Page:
Last Wednesday I was at a local Financial Planning Association meeting and the speaker indicated that in “his opinion” were in an “energy (gas) bubble”, a “weak dollar bubble”, and possibly an “interest rate bubble”. A bubble is when something has reached a peak, or tipping point, and starts going the other way. You can usually tell when we are in a bubble because news headlines start looking euphoric. For example, in March 2004 (think real estate bubble) the Sacramento Bee ran an article entitled “Strong Real Estate Market Creates Bidding War”. On September 3rd, 1999 (think tech bubble) the Wall Street Journal ran an article entitled Bursting Mr. Greenspan’s Bubble. The authors was downplaying Alan Greenspan’s concerns of a stock bubble saying that “…no one has ever found convincing evidence of such a bubble for the U.S. market as a whole”. Now, after the tech bubble and real estate bubble, it appears everywhere you look we hear of talk of bubbles. Here are a few:
Gas Bubble – How about those gas prices? Crude is closing on $120 a barrell. A gallon of gas is projected to reach $4.00 by the middle of summer. While not a US newspaper, the Calgary Herald ran an article today entitled “Crude forecast to reach $225 US“. If you google “oil bubble” or “commodity bubble“, you’ll find all sorts of articles speculating that we are in an oil bubble. What is even more interesting is that many think oil prices are related to another bubble: dollars.
Dollar Bubble – How weak is the dollar going to get? I went to Europe last fall and paid $1.45 per euro. It has almost reached $1.60 this year. The Canadian dollar is 98 cents. A weak dollar has promoted some industries in the US like manufacturing and tourism, yet it has others (think China) concerned. A recent article from Xinhua China entitled “Crude prices approaches 120 dollars on weak dollar, supply concerns” says that some in China think that a weak dollar promotes higher oil prices. According to the CIA website, China is also the third largest consumer of oil behind the US and Europe.* They should be concerned. Their oil consumption is growing and they hold a lot of US dollar ($1 trillion in US assets, $330 billion in Treasuries alone). Their Treasury concerns may be slightly alleviated from the next bubble: interest rates.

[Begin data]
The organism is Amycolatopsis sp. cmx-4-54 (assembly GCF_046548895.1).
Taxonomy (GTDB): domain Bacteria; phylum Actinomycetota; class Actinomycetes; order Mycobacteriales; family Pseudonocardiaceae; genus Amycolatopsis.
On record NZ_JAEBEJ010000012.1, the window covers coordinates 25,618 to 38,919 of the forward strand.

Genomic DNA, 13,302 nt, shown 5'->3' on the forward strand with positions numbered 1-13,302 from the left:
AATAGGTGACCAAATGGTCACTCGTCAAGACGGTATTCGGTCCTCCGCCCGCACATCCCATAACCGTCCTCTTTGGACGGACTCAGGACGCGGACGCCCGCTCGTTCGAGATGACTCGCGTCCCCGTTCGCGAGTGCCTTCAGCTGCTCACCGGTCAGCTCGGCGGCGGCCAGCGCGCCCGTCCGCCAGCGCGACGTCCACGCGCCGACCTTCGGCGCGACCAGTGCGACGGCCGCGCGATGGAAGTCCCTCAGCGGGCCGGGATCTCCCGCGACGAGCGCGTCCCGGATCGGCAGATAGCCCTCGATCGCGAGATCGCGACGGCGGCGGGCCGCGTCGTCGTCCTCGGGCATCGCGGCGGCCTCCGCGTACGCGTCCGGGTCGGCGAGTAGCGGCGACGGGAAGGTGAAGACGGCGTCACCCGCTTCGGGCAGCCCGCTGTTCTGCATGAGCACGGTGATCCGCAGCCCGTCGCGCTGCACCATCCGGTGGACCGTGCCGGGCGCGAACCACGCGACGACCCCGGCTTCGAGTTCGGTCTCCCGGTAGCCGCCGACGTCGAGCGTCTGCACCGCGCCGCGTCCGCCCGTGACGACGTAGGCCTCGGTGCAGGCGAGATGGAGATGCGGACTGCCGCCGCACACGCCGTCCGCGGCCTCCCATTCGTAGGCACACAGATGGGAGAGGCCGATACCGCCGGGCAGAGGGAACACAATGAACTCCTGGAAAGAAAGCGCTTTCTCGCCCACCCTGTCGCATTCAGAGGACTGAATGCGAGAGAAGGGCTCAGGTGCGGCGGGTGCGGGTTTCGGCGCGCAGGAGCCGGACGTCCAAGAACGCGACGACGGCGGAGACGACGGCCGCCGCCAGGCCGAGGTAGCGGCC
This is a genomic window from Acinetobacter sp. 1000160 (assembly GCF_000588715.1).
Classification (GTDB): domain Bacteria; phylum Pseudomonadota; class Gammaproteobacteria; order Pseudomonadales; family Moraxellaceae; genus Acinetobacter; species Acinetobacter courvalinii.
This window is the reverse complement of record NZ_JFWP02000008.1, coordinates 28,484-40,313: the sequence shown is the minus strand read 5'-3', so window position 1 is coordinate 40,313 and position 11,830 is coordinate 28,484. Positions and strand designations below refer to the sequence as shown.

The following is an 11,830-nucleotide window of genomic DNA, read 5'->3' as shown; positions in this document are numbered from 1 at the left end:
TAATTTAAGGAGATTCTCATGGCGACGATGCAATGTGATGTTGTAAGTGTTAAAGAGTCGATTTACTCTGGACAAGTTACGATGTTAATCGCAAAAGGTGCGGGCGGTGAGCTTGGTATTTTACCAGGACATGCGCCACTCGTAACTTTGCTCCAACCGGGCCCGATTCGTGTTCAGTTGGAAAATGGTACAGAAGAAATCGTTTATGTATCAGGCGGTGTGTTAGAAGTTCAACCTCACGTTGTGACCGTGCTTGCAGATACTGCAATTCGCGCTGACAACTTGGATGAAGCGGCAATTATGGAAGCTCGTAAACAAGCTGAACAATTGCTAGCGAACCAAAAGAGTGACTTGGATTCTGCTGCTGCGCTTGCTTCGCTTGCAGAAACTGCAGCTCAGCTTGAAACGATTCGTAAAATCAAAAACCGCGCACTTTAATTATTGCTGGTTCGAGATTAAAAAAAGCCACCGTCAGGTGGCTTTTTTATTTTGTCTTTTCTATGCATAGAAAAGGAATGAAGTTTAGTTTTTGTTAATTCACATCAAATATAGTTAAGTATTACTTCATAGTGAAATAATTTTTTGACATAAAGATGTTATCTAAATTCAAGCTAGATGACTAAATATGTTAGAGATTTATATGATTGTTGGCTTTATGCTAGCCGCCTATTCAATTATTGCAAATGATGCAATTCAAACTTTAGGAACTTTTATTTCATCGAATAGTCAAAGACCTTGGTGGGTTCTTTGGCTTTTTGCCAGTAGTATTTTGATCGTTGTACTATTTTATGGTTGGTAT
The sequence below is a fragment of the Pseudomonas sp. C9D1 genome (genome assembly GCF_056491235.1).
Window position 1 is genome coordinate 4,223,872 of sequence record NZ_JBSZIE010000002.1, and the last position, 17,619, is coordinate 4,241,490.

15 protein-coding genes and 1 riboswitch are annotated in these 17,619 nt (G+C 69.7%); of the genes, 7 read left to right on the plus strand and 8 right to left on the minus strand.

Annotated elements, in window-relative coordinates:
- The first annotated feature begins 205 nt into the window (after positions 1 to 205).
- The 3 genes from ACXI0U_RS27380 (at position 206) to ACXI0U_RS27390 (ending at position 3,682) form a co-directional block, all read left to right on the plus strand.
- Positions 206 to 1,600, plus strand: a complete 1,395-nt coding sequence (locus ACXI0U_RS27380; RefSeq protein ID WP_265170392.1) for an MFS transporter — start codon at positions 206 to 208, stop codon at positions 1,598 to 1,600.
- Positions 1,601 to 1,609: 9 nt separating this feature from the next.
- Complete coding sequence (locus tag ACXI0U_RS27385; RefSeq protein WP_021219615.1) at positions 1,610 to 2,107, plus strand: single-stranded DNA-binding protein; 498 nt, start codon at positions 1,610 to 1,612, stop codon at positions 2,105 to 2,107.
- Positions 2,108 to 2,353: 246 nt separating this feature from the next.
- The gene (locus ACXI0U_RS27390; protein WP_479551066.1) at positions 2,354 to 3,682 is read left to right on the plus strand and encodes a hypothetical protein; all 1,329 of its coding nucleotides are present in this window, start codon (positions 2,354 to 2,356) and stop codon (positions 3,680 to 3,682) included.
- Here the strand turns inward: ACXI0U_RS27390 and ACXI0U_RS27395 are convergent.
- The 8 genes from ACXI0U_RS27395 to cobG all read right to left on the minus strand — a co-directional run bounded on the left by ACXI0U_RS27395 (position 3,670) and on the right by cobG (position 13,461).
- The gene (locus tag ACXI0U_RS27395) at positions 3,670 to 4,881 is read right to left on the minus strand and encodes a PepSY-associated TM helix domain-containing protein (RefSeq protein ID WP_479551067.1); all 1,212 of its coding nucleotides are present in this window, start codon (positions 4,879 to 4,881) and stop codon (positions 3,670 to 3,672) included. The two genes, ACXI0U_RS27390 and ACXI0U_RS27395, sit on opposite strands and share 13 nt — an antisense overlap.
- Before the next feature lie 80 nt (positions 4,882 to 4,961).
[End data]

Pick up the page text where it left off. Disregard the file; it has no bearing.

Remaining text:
Interest Rate Bubble – While lower interest rates may indirectly help mortgage companies and mortgage owners with variable rates, interest rates cannot stay this low if inflation continues to rise because the Federal Reserve uses interest rates as its main weapon to combat inflation. This is illustrated below:
Year – Interest Rates – December Inflation Rate
2005 – 4.25% – 3.42% (low interest rate/higher inflation)
2006 – 5.25% – 2.54% (high interest rate/lower inflation)
2007 – 4.25% – 4.08% low interest rate/higher inflation)
In January of 2008 inflation peaked at 4.28%, but has lowered slowly. The Fed has cut rates to 3%. Should we see inflation to continue to lower while interest rates are low, we might see mortgage help AND lower inflation. But this is unlikely, and chances are that inflation will rise and so will interest rates.